In the absence of these, the forecast anarchy may just be the outcome.

[1] For example, the AER allowed Energex $25 million to invest in monitoring and remedying issues caused by high levels of solar PV generation in its Final Decision: Energex determination 2015−16 to 2019−20, Attachment 6 − Capital expenditure, October 2015.

[2] https://www.smh.com.au/business/consumer-affairs/accc-calls-for-an-end-to-rooftop-solar-subsidies-20190329-p518xt.html

[3] Ellen Sandell is the state MP for Melbourne and Victorian Greens spokesperson for climate and energy.https://www.smh.com.au/opinion/the-great-solar-power-scam-20170207-gu7j7o.html

[4] Open Energy Networks seeks to integrate solar and energy storage into electricity networks in ways that help ensure quality and reliability of supply and lower household power bills.  See https://www.energynetworks.com.au/joint-energy-networks-australia-and-australian-energy-market-operator-aemo-project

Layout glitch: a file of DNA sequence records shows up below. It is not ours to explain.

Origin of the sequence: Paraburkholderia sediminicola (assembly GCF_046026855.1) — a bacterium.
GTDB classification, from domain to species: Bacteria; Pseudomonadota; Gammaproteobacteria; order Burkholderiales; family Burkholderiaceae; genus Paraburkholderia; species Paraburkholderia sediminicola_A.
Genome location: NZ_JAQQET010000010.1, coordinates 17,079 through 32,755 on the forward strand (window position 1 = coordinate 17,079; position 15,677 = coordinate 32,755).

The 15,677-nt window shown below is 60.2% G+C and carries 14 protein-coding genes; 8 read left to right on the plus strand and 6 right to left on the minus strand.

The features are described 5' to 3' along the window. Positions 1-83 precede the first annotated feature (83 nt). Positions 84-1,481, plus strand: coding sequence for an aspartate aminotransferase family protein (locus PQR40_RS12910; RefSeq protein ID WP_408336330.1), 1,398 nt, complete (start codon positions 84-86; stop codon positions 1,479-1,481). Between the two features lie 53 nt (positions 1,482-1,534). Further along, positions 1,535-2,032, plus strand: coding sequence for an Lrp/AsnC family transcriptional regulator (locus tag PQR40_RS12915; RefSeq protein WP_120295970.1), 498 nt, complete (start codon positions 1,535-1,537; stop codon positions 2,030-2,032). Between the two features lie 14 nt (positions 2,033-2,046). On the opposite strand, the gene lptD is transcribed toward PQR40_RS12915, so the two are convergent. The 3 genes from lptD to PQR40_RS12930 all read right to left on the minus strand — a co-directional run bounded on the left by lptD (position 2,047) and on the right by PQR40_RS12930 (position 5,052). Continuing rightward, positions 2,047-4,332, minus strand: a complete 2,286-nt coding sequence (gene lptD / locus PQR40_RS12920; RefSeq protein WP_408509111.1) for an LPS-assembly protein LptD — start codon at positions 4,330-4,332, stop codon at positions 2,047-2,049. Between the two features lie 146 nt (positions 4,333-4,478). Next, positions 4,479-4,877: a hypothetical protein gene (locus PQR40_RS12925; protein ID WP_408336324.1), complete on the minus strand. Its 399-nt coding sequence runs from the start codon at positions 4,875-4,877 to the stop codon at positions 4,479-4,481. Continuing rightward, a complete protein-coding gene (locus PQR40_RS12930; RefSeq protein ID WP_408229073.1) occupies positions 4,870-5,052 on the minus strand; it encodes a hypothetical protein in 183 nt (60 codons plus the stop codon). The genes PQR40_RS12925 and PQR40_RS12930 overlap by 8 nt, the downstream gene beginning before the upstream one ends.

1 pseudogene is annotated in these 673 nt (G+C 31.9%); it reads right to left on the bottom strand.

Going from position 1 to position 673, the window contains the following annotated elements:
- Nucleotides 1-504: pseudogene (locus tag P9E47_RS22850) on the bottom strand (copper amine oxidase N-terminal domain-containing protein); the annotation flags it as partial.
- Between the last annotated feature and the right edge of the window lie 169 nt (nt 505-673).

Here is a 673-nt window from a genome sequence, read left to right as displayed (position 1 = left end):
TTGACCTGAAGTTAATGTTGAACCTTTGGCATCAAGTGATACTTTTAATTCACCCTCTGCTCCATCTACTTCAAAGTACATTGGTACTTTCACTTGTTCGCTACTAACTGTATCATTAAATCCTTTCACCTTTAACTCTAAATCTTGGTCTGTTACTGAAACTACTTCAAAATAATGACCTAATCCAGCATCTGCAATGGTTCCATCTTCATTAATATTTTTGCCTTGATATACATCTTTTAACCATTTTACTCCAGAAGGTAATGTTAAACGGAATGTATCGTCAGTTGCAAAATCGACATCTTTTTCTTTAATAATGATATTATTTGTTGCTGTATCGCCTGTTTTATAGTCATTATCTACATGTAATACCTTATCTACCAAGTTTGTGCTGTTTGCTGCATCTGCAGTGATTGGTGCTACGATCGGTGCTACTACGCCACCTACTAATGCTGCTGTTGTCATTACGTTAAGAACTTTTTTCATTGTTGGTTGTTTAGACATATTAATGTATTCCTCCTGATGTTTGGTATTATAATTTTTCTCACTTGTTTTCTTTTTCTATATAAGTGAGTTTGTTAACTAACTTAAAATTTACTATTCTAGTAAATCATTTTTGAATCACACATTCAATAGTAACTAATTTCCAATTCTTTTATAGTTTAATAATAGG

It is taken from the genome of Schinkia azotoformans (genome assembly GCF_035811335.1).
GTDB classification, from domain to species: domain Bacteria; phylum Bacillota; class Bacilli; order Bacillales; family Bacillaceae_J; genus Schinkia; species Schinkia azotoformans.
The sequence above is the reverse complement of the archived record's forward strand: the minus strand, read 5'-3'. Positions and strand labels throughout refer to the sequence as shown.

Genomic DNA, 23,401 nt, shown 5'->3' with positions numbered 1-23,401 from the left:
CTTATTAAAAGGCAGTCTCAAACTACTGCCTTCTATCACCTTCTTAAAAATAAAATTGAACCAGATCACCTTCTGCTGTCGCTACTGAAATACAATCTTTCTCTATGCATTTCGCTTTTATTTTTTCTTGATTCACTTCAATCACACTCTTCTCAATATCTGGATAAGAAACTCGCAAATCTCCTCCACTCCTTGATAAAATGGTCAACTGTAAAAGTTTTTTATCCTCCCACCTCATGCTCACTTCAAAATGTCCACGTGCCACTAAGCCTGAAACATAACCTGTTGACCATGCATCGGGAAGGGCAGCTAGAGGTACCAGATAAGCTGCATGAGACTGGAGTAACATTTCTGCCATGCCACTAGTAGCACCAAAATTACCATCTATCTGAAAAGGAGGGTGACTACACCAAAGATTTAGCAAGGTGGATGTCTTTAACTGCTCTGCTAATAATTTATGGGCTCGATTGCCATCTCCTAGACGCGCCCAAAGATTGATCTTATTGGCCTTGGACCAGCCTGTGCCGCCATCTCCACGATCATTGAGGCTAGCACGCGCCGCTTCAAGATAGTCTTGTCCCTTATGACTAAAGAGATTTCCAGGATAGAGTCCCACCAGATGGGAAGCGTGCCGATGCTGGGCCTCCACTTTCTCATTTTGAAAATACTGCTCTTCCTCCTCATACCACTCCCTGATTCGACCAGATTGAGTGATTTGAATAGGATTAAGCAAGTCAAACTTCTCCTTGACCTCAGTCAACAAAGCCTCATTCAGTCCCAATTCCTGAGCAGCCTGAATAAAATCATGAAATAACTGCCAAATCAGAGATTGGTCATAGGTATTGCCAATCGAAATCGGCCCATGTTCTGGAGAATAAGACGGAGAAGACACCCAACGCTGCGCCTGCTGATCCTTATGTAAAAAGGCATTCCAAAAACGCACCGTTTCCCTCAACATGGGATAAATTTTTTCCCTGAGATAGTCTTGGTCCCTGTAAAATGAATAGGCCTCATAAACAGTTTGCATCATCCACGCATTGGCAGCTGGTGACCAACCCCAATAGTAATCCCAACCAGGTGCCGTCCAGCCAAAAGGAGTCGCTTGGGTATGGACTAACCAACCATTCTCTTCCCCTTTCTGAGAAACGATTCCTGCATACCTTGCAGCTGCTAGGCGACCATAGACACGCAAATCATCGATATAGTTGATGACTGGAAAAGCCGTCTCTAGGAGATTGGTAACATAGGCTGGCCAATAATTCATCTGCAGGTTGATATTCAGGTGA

[5] https://www.abc.net.au/news/2018-10-11/electricity-distributors-warn-excess-solar-could-damage-grid/10365622

[6] Australian Energy Week, AEMC Chairman’s address, 12 June 2019

[7] Ibid

[8] There is of course an investment signal from subsidies and feed in tariffs.

[9] A financial market to address small scale solar constraints necessary to address this is currently prohibited because of Clause 6.1.4.

[10] To date cost reflective pricing could be reasonably described as a policy failure.  However we do need to address this.  See also https://www.energycouncil.com.au/analysis/cost-reflective-pricing-not-so-simple-in-practice/